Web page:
The Christian Bible contains several references to serpents, or to creatures often interpreted as serpents, using different Hebrew terms. The most common term is "nahash". It is found at least 30 times in the Old Testament, and means "to make a hissing sound," as well as a "venomous reptile with deadly fangs." Another term is "tannin", which can also be translated "monster", "dragon", "sea serpent", or "crocodile" and can mean any large sea creature or reptile. It is sometimes translated as "serpent" and sometimes as "sea-monster" and, at other times, it is apparently ignored. "Saraph" is another term that is translated to mean "fiery serpents". The point here is that translating from one language to another and from one cultural context to another, especially across thousands of years of time and without loosing the meaning and intent of the original authors is very challenging.
In the book of Genesis it is the serpent that tempts Eve to turn away from God and be tempted by the promise of power. Because of this, the serpent is seen as evil.
This is the story of the separation of the individual Spirit from oneness with the Source, the Divine or God. The serpent, in this analogy, represents temptation, rebellion, selfishness and self aggrandizement. To "know good and evil" is to embrace duality rather than unity. To "know good and evil" is to embrace separation from the Source rather than maintain the Oneness with the Source. To "know good and evil" is to embrace limited thinking and a win/loose model of living and surviving.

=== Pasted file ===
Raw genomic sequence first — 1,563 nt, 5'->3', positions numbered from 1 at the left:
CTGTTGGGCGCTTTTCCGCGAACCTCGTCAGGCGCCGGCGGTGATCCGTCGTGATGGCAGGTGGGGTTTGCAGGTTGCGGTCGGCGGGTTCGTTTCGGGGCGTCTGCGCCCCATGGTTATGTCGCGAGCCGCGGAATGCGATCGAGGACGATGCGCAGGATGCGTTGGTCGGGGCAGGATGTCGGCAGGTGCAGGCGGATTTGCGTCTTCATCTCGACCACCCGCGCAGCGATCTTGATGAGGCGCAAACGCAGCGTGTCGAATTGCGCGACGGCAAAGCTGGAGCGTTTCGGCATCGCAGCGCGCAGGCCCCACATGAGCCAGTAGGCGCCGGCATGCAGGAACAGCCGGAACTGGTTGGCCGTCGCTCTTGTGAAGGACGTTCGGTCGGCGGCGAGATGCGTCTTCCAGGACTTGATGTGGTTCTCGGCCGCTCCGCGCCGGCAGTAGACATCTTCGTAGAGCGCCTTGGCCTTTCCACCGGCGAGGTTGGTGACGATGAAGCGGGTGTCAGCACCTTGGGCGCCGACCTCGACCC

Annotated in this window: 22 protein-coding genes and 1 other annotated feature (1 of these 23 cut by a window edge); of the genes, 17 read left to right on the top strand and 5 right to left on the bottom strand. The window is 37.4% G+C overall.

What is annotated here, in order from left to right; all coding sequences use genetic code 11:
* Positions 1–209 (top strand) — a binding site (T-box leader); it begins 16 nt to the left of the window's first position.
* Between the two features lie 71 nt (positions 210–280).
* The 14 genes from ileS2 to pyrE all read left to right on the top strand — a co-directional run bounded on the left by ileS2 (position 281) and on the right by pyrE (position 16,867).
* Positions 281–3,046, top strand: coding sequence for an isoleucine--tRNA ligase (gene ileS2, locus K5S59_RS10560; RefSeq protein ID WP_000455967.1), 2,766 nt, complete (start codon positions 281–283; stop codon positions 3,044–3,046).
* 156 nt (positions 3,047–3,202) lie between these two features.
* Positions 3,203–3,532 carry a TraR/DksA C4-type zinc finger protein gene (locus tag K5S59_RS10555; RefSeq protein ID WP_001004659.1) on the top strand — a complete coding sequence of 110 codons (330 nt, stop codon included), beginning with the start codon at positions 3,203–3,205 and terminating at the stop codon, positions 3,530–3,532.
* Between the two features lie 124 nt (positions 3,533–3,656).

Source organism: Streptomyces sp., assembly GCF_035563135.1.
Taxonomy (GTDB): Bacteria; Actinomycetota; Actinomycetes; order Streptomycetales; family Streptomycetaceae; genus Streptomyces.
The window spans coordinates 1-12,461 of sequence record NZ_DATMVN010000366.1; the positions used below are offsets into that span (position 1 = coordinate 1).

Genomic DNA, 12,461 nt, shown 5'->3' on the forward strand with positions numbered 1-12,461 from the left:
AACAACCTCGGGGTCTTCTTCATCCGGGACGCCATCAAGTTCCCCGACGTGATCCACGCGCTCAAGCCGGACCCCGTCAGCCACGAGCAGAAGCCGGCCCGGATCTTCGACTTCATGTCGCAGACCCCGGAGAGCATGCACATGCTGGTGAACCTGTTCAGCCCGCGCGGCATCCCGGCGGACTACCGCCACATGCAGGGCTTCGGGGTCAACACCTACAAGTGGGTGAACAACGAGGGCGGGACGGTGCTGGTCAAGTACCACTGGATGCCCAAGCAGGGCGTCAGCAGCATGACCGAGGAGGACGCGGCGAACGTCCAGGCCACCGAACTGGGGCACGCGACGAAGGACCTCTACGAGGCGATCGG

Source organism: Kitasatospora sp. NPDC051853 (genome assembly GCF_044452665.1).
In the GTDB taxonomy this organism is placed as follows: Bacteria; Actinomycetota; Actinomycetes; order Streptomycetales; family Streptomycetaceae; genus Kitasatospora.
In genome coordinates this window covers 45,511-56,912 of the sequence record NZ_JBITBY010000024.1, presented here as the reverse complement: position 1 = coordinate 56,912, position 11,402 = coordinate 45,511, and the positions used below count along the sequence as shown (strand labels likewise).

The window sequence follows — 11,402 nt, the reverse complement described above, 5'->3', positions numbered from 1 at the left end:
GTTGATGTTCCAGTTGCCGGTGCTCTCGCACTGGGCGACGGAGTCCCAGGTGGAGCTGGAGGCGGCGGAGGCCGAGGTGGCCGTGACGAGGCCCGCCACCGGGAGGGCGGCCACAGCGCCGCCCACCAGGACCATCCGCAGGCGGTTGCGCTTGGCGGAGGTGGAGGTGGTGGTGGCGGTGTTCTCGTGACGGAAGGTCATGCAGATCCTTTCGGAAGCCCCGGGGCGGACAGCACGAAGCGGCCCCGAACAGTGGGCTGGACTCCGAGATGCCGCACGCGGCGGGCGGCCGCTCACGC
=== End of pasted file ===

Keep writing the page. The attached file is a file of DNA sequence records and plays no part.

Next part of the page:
The symbol of the serpent is seen again in the story of Moses and his relationship with the Egyptians. The ancient Egyptians were the descendents of a more ancient civilization that was far more enlightened, wise, powerful and knowledgeable than the Egyptians of Moses's time. While they were more corrupt and less wise and enlightened than their predecessors, the priesthood still had and used residual mystical knowledge and power. The symbol of the serpent was prominent in ancient Egypt. The uraeus was a crown in the form of a golden cobra worn by the Pharaoh. It later times, it symbolized the Pharoah's power and authority over the land and people. In earlier times, it symbolized the Pharoah's mastery of the kundalini energy, the power it represented and the spiritual status of the Pharoah who was also the high priest. Depending on the time period and context, the serpent represented both good and bad: life energy, resurrection, wisdom, power, cunning, death, darkness, evil, and corruption.